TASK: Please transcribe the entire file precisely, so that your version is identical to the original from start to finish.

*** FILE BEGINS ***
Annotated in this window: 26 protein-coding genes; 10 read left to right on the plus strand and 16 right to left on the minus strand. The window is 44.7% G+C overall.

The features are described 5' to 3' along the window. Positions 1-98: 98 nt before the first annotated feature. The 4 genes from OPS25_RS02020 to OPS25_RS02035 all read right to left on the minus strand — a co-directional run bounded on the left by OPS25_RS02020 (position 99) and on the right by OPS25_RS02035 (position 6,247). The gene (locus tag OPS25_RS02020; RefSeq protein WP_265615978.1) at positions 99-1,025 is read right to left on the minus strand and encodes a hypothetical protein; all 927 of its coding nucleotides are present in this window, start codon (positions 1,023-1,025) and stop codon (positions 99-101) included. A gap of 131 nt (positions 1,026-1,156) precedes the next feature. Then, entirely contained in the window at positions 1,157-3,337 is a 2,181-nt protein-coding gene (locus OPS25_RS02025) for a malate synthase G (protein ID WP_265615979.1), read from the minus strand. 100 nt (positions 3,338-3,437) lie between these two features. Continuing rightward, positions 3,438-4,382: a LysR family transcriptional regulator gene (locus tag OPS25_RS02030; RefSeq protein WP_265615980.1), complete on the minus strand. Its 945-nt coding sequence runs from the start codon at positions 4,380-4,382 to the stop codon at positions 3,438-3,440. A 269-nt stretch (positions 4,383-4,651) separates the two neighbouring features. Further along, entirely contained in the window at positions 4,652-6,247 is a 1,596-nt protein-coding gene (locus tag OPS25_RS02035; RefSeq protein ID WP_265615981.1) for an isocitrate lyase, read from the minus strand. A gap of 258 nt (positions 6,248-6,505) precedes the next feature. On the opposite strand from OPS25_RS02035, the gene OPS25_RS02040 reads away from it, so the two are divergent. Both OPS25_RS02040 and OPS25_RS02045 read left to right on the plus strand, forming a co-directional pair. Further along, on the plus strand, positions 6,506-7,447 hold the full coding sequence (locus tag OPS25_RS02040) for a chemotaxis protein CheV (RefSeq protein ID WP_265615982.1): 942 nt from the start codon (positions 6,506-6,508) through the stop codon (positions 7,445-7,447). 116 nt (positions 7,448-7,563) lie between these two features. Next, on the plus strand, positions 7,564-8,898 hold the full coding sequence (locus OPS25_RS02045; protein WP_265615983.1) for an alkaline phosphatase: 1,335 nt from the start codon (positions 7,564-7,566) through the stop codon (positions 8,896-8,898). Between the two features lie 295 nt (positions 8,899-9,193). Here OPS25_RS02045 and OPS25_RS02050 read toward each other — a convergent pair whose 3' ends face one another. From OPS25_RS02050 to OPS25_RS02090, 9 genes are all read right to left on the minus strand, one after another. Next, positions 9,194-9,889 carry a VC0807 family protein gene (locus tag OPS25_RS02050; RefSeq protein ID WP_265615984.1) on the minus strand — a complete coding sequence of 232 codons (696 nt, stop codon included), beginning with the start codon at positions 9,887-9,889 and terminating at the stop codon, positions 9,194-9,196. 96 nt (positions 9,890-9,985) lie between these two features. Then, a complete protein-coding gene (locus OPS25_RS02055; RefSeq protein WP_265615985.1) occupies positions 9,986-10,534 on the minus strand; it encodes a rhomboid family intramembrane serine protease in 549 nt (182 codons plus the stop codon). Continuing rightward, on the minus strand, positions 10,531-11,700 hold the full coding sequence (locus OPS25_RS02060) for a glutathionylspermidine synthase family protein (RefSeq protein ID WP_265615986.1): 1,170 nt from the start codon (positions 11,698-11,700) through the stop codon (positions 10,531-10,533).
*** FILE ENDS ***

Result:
Annotated in this window: 26 protein-coding genes; 10 read left to right on the plus strand and 16 right to left on the minus strand. The window is 44.7% G+C overall.

The features are described 5' to 3' along the window. Positions 1-98: 98 nt before the first annotated feature. The 4 genes from OPS25_RS02020 to OPS25_RS02035 all read right to left on the minus strand — a co-directional run bounded on the left by OPS25_RS02020 (position 99) and on the right by OPS25_RS02035 (position 6,247). The gene (locus tag OPS25_RS02020; RefSeq protein WP_265615978.1) at positions 99-1,025 is read right to left on the minus strand and encodes a hypothetical protein; all 927 of its coding nucleotides are present in this window, start codon (positions 1,023-1,025) and stop codon (positions 99-101) included. A gap of 131 nt (positions 1,026-1,156) precedes the next feature. Then, entirely contained in the window at positions 1,157-3,337 is a 2,181-nt protein-coding gene (locus OPS25_RS02025) for a malate synthase G (protein ID WP_265615979.1), read from the minus strand. 100 nt (positions 3,338-3,437) lie between these two features. Continuing rightward, positions 3,438-4,382: a LysR family transcriptional regulator gene (locus tag OPS25_RS02030; RefSeq protein WP_265615980.1), complete on the minus strand. Its 945-nt coding sequence runs from the start codon at positions 4,380-4,382 to the stop codon at positions 3,438-3,440. A 269-nt stretch (positions 4,383-4,651) separates the two neighbouring features. Further along, entirely contained in the window at positions 4,652-6,247 is a 1,596-nt protein-coding gene (locus tag OPS25_RS02035; RefSeq protein ID WP_265615981.1) for an isocitrate lyase, read from the minus strand. A gap of 258 nt (positions 6,248-6,505) precedes the next feature. On the opposite strand from OPS25_RS02035, the gene OPS25_RS02040 reads away from it, so the two are divergent. Both OPS25_RS02040 and OPS25_RS02045 read left to right on the plus strand, forming a co-directional pair. Further along, on the plus strand, positions 6,506-7,447 hold the full coding sequence (locus tag OPS25_RS02040) for a chemotaxis protein CheV (RefSeq protein ID WP_265615982.1): 942 nt from the start codon (positions 6,506-6,508) through the stop codon (positions 7,445-7,447). 116 nt (positions 7,448-7,563) lie between these two features. Next, on the plus strand, positions 7,564-8,898 hold the full coding sequence (locus OPS25_RS02045; protein WP_265615983.1) for an alkaline phosphatase: 1,335 nt from the start codon (positions 7,564-7,566) through the stop codon (positions 8,896-8,898). Between the two features lie 295 nt (positions 8,899-9,193). Here OPS25_RS02045 and OPS25_RS02050 read toward each other — a convergent pair whose 3' ends face one another. From OPS25_RS02050 to OPS25_RS02090, 9 genes are all read right to left on the minus strand, one after another. Next, positions 9,194-9,889 carry a VC0807 family protein gene (locus tag OPS25_RS02050; RefSeq protein ID WP_265615984.1) on the minus strand — a complete coding sequence of 232 codons (696 nt, stop codon included), beginning with the start codon at positions 9,887-9,889 and terminating at the stop codon, positions 9,194-9,196. 96 nt (positions 9,890-9,985) lie between these two features. Then, a complete protein-coding gene (locus OPS25_RS02055; RefSeq protein WP_265615985.1) occupies positions 9,986-10,534 on the minus strand; it encodes a rhomboid family intramembrane serine protease in 549 nt (182 codons plus the stop codon). Continuing rightward, on the minus strand, positions 10,531-11,700 hold the full coding sequence (locus OPS25_RS02060) for a glutathionylspermidine synthase family protein (RefSeq protein ID WP_265615986.1): 1,170 nt from the start codon (positions 11,698-11,700) through the stop codon (positions 10,531-10,533).